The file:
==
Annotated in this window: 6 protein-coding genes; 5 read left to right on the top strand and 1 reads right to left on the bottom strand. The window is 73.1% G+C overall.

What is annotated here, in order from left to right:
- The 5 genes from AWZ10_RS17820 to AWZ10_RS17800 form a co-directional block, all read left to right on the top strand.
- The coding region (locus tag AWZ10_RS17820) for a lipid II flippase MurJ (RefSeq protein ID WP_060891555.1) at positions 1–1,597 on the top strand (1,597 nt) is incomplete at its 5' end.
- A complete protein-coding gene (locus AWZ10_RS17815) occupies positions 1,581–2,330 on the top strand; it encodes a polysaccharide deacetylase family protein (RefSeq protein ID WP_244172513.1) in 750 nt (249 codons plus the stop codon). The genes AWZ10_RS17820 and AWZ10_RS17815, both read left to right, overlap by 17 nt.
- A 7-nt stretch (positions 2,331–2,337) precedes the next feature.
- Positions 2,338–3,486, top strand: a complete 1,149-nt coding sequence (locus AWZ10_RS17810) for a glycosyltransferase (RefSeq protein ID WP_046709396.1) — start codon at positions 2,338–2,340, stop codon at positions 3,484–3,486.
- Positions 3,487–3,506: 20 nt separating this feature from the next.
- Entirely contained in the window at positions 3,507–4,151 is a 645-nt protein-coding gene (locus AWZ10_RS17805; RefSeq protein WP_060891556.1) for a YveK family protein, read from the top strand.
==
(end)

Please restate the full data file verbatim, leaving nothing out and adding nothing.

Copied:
Annotated in this window: 6 protein-coding genes; 5 read left to right on the top strand and 1 reads right to left on the bottom strand. The window is 73.1% G+C overall.

What is annotated here, in order from left to right:
- The 5 genes from AWZ10_RS17820 to AWZ10_RS17800 form a co-directional block, all read left to right on the top strand.
- The coding region (locus tag AWZ10_RS17820) for a lipid II flippase MurJ (RefSeq protein ID WP_060891555.1) at positions 1–1,597 on the top strand (1,597 nt) is incomplete at its 5' end.
- A complete protein-coding gene (locus AWZ10_RS17815) occupies positions 1,581–2,330 on the top strand; it encodes a polysaccharide deacetylase family protein (RefSeq protein ID WP_244172513.1) in 750 nt (249 codons plus the stop codon). The genes AWZ10_RS17820 and AWZ10_RS17815, both read left to right, overlap by 17 nt.
- A 7-nt stretch (positions 2,331–2,337) precedes the next feature.
- Positions 2,338–3,486, top strand: a complete 1,149-nt coding sequence (locus AWZ10_RS17810) for a glycosyltransferase (RefSeq protein ID WP_046709396.1) — start codon at positions 2,338–2,340, stop codon at positions 3,484–3,486.
- Positions 3,487–3,506: 20 nt separating this feature from the next.
- Entirely contained in the window at positions 3,507–4,151 is a 645-nt protein-coding gene (locus AWZ10_RS17805; RefSeq protein WP_060891556.1) for a YveK family protein, read from the top strand.